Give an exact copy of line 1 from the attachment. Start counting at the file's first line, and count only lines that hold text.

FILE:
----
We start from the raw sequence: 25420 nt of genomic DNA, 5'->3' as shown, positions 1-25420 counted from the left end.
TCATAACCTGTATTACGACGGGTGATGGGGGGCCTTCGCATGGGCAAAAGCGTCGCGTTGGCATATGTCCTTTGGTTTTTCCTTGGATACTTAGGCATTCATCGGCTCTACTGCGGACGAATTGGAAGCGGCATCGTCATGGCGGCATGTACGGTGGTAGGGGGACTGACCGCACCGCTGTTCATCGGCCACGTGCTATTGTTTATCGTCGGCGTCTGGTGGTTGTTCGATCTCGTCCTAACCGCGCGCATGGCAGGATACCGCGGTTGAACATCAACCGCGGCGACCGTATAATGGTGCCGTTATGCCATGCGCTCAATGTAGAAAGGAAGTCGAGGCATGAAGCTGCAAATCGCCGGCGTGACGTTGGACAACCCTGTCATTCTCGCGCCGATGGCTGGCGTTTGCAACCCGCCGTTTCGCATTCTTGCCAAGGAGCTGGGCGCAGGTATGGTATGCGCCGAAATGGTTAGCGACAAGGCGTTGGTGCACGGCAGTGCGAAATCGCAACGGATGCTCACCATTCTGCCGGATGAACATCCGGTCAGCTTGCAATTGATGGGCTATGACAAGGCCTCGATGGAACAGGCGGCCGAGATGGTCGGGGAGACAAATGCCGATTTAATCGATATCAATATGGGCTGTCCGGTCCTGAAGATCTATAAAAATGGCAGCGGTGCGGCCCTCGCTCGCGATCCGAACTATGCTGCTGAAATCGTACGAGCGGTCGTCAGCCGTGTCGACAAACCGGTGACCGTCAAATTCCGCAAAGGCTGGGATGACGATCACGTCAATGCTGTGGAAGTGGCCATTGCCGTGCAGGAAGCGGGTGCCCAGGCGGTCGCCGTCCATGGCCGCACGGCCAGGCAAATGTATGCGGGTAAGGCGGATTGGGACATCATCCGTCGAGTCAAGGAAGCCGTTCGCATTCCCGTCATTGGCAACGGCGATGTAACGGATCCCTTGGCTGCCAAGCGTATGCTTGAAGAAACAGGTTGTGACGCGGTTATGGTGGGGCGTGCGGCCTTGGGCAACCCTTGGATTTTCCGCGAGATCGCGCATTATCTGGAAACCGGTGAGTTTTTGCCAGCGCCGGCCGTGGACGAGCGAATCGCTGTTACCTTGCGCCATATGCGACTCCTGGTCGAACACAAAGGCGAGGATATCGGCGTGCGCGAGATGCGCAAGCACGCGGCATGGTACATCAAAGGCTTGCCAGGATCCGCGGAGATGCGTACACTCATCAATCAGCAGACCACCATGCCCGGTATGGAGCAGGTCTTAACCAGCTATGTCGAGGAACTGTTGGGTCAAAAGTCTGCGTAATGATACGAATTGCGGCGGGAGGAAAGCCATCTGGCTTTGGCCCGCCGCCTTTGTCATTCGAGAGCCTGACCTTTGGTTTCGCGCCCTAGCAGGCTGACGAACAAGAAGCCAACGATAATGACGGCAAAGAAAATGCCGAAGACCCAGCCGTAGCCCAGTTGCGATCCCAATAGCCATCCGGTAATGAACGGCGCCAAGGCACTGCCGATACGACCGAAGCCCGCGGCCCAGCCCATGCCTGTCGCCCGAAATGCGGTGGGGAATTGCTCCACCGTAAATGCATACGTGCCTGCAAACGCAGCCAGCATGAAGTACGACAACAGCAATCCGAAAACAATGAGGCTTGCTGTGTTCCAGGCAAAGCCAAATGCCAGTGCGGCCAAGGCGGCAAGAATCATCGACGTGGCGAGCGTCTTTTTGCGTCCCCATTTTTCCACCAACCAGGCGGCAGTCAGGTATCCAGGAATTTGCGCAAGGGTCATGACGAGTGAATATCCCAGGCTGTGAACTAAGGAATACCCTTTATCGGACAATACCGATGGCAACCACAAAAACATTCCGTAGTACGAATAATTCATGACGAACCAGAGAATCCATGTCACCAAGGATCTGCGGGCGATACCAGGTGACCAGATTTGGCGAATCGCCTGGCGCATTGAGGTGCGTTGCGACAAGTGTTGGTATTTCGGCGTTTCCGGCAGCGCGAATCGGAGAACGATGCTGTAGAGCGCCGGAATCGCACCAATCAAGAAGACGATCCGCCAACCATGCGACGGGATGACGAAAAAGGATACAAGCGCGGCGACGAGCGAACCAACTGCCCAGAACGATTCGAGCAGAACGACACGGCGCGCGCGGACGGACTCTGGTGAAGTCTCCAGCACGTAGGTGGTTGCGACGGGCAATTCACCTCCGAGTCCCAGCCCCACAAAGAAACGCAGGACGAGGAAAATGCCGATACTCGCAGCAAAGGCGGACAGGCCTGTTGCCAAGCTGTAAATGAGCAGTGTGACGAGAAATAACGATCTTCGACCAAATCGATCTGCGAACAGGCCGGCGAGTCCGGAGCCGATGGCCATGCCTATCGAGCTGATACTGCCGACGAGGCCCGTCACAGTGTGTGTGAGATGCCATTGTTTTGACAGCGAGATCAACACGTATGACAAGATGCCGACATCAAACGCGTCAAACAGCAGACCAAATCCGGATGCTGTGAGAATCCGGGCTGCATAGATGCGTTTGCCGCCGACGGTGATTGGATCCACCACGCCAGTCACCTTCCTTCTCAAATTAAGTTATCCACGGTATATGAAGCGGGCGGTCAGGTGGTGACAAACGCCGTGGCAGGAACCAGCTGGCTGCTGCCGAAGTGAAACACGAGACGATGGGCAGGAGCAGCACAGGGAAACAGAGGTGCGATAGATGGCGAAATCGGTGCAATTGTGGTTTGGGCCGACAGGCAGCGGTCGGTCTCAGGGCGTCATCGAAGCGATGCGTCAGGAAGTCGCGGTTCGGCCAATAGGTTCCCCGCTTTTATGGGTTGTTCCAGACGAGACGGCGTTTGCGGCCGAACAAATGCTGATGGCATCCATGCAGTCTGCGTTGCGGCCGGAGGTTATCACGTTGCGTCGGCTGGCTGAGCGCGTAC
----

We start from the raw sequence: 25420 nt of genomic DNA, 5'->3' as shown, positions 1-25420 counted from the left end.